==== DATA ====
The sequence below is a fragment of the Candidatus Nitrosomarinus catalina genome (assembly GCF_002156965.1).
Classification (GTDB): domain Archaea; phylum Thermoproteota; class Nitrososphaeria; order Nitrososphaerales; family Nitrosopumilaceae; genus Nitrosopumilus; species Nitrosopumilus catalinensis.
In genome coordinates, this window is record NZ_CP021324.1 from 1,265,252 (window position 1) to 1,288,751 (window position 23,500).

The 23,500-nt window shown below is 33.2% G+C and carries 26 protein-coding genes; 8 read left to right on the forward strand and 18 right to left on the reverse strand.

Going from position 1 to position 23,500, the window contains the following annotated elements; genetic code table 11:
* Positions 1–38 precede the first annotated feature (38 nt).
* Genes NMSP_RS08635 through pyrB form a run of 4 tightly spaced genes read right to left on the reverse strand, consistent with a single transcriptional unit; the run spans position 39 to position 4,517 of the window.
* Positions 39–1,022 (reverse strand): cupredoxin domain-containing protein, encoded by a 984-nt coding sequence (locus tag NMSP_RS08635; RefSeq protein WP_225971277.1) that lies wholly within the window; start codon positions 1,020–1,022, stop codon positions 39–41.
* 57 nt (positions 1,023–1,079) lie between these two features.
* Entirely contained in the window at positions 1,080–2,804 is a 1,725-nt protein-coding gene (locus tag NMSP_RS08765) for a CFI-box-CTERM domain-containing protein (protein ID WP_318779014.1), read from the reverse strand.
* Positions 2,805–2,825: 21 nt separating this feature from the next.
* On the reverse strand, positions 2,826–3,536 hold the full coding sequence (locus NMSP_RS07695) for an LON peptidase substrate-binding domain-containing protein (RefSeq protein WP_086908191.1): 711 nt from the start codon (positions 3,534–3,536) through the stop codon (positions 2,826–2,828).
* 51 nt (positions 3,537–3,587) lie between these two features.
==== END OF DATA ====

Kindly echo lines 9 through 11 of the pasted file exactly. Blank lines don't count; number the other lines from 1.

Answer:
* 57 nt (positions 1,023–1,079) lie between these two features.
* Entirely contained in the window at positions 1,080–2,804 is a 1,725-nt protein-coding gene (locus tag NMSP_RS08765) for a CFI-box-CTERM domain-containing protein (protein ID WP_318779014.1), read from the reverse strand.
* Positions 2,805–2,825: 21 nt separating this feature from the next.